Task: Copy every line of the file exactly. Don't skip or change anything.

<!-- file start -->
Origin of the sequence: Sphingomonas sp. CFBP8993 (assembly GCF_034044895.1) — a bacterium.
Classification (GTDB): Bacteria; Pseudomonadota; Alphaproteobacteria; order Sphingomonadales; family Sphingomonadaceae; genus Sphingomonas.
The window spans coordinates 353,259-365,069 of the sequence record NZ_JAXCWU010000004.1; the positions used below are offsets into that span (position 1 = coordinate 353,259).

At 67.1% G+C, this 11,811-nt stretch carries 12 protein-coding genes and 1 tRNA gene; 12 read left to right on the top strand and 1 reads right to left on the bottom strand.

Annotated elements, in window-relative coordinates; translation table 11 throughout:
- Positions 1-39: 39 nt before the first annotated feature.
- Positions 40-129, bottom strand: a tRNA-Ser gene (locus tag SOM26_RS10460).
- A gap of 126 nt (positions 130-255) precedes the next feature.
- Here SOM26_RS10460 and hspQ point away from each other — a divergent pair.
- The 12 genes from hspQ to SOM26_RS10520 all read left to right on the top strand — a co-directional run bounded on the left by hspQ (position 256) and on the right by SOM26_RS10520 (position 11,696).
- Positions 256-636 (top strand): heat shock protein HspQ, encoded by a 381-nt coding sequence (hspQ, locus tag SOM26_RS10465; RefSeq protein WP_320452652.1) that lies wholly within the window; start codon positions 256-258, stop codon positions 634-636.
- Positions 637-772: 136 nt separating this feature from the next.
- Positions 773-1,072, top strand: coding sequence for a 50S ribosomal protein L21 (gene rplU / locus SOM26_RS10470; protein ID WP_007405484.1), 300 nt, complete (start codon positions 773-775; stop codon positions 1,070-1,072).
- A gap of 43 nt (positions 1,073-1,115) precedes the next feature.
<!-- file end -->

Origin of the sequence: Sphingomonas sp. CFBP8993 (assembly GCF_034044895.1) — a bacterium.
Classification (GTDB): Bacteria; Pseudomonadota; Alphaproteobacteria; order Sphingomonadales; family Sphingomonadaceae; genus Sphingomonas.
The window spans coordinates 353,259-365,069 of the sequence record NZ_JAXCWU010000004.1; the positions used below are offsets into that span (position 1 = coordinate 353,259).

At 67.1% G+C, this 11,811-nt stretch carries 12 protein-coding genes and 1 tRNA gene; 12 read left to right on the top strand and 1 reads right to left on the bottom strand.

Annotated elements, in window-relative coordinates; translation table 11 throughout:
- Positions 1-39: 39 nt before the first annotated feature.
- Positions 40-129, bottom strand: a tRNA-Ser gene (locus tag SOM26_RS10460).
- A gap of 126 nt (positions 130-255) precedes the next feature.
- Here SOM26_RS10460 and hspQ point away from each other — a divergent pair.
- The 12 genes from hspQ to SOM26_RS10520 all read left to right on the top strand — a co-directional run bounded on the left by hspQ (position 256) and on the right by SOM26_RS10520 (position 11,696).
- Positions 256-636 (top strand): heat shock protein HspQ, encoded by a 381-nt coding sequence (hspQ, locus tag SOM26_RS10465; RefSeq protein WP_320452652.1) that lies wholly within the window; start codon positions 256-258, stop codon positions 634-636.
- Positions 637-772: 136 nt separating this feature from the next.
- Positions 773-1,072, top strand: coding sequence for a 50S ribosomal protein L21 (gene rplU / locus SOM26_RS10470; protein ID WP_007405484.1), 300 nt, complete (start codon positions 773-775; stop codon positions 1,070-1,072).
- A gap of 43 nt (positions 1,073-1,115) precedes the next feature.